From Valve Developer Community
VMPI stands for "Valve Message Passing Interface". It was a previously unreleased tool by Valve used for distributed compiles of Source Engine maps. The tool has since then been quietly released around November of 2007 in an update that also Included Orange Box tools for mapping. Both the Episode One and the OB compile tools can use VMPI for distributed map compiles, though the OB compile tool text help has not been updated to show the new command list.
The most popular reason for Valve not releasing VMPI until late 2007 was because it required a MySQL server for tracking network statistics across the master and worker machines. The new VMPI does not require a MySQL server and therefore doesn't have a license restriction for using external code and programs.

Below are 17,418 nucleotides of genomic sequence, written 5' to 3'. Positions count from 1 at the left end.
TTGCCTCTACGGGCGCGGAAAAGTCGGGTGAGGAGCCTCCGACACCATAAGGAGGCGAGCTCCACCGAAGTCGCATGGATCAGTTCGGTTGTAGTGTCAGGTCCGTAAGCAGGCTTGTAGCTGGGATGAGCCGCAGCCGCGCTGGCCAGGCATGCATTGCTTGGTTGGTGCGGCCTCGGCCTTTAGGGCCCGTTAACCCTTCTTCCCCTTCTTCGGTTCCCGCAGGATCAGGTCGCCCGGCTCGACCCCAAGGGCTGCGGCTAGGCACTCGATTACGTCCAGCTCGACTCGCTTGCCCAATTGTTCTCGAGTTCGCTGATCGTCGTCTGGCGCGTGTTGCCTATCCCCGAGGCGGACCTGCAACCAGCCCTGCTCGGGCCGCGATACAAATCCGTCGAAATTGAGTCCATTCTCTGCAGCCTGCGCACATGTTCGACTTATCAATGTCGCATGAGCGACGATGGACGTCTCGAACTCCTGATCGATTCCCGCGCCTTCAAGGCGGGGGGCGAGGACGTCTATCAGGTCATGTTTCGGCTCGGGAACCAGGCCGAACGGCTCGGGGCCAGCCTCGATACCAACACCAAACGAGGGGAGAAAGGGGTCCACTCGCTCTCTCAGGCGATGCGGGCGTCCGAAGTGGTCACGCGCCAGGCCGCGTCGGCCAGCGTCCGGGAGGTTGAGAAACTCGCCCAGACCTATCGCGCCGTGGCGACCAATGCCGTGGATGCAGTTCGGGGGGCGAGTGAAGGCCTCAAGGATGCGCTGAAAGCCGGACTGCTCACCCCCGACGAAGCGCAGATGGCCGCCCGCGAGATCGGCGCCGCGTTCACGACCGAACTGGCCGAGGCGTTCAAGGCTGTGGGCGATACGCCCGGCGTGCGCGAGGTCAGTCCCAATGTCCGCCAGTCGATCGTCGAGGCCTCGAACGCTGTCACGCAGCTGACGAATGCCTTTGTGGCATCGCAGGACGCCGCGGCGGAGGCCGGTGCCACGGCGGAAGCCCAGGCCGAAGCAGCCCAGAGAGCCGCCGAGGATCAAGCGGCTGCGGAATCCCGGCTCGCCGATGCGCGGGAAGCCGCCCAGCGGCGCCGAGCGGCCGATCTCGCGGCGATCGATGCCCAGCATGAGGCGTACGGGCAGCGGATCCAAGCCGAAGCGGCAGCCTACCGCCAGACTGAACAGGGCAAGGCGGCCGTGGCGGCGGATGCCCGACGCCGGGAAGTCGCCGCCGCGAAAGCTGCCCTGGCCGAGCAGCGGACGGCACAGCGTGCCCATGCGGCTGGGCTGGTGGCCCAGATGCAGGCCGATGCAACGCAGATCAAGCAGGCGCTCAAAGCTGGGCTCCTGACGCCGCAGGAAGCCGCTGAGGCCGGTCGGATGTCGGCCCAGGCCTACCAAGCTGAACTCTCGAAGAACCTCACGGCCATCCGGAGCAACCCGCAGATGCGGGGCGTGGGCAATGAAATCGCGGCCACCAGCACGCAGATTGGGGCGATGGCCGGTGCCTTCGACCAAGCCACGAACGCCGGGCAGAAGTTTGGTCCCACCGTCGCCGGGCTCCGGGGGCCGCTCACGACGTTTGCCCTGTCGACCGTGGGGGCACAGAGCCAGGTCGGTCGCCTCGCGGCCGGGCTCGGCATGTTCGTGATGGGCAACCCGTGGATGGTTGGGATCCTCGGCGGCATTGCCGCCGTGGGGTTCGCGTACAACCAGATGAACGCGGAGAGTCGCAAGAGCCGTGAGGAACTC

How it Works
The new VMPI is significantly different than the old VMPI in the way it works. The most notable difference is that worker machines do not run a system service to "announce" their presence on the network. This means that worker machines are not automatically detected anymore and must be manually started in polling mode before the master starts a compile. It also means that a local copy of Steam must be installed on the worker machines with the Source SDK and at least one Source engine game installed. (previously VMPI uploaded the required files and binaries to a network directory in which all of the worker machines ran from.)
To let it be known before you start, the Orangebox version of VMPI is broken (and has been broken for over a year now) and will not compile a map properly. The problem is known to reside in the code dealing with ambient leaf lighting in VRAD. VVIS on Orangebox is unaffected, and Ep1 VMPI works without any issues.